Soft Matter is a peer-reviewed scientific journal publishing original (primary) research and review articles on the generic science underpinning the properties and applications of soft matter. Soft Matter is published 48 times a year by the Royal Society of Chemistry.

Royal Society of Chemistry
Impact factor
4.457 (2010)

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Study sheds new light on materials assembly in confinement

Cramming multiple pairs of shoes into a vacation suitcase, twisting and flipping them into different arrangements to fit every pair needed, is a familiar optimization problem faced by harried travelers. This same problem ...

Revealing physical mechanisms behind the movement of microswimmers

Bacteria and other unicellular organisms developed sophisticated ways to actively navigate their way, despite being comparably simple structures. To reveal these mechanisms, researchers from the Max Planck Institute for Dynamics ...

Designing the perfect piece of chocolate

We like some foods, and dislike others. Of course, the way food tastes is important, but mouthfeel, and even the sound that food makes when we bite it, also determine whether we enjoy the eating experience. Is it possible ...

Tear-free brushing? All you need is math

As anyone who has ever had to brush long hair knows, knots are a nightmare. But with enough experience, most learn the tricks of detangling with the least amount of pain—start at the bottom, work your way up to the scalp ...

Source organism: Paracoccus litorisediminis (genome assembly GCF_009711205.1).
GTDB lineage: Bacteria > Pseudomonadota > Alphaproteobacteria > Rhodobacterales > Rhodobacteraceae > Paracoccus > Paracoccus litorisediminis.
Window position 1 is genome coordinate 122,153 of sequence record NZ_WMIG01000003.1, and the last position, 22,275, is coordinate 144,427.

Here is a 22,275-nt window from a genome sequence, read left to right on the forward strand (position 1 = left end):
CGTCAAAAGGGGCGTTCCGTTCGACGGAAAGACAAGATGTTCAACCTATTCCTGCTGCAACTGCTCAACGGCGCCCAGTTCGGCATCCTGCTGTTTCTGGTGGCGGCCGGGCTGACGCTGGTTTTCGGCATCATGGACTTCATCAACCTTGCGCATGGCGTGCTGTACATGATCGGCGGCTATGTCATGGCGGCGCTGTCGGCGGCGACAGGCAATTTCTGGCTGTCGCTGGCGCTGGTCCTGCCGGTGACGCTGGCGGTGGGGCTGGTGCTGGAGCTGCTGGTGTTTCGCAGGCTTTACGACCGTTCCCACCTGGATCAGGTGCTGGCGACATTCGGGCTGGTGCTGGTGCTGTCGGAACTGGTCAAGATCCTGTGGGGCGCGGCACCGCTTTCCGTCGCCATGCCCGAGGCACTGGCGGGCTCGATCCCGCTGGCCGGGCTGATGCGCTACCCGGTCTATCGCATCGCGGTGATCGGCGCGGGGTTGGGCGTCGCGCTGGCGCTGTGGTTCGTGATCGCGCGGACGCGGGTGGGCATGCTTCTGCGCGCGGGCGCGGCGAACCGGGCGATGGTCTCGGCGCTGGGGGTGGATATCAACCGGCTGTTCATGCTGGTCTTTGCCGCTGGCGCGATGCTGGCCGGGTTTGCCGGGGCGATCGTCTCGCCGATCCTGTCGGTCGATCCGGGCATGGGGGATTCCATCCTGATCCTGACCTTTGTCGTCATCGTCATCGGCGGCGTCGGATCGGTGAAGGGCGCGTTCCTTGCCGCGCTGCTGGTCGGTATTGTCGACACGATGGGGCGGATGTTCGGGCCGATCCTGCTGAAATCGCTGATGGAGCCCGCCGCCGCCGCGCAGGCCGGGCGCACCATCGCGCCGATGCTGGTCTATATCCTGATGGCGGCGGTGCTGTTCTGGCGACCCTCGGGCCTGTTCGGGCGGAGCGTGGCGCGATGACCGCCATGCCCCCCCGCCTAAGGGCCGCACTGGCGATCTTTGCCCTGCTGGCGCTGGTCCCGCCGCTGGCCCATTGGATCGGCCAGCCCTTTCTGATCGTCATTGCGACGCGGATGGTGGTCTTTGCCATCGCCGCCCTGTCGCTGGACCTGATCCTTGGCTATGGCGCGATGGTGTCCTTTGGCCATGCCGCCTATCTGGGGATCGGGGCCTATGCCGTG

Scientists uncover simple strategies for keeping foams on walls

Researchers from Tokyo Metropolitan University have uncovered a unique mechanism by which foams on walls drain and slip over time. They showed how a foam can lose liquid via "pinch-off," like droplets from a faucet, finding ...

Liquid crystals for fast switching devices

Liquid crystals are not solid, but some of their physical properties are directional—like in a crystal. This is because their molecules can arrange themselves into certain patterns. The best-known applications include flat ...

Catching the fog as it rolls in for more fresh water

In the Namib desert—one of the driest places in the world—a tiny species of beetle climbs the dunes, leans its body toward the wind, and catches the only source of water it can: passing droplets of fog.

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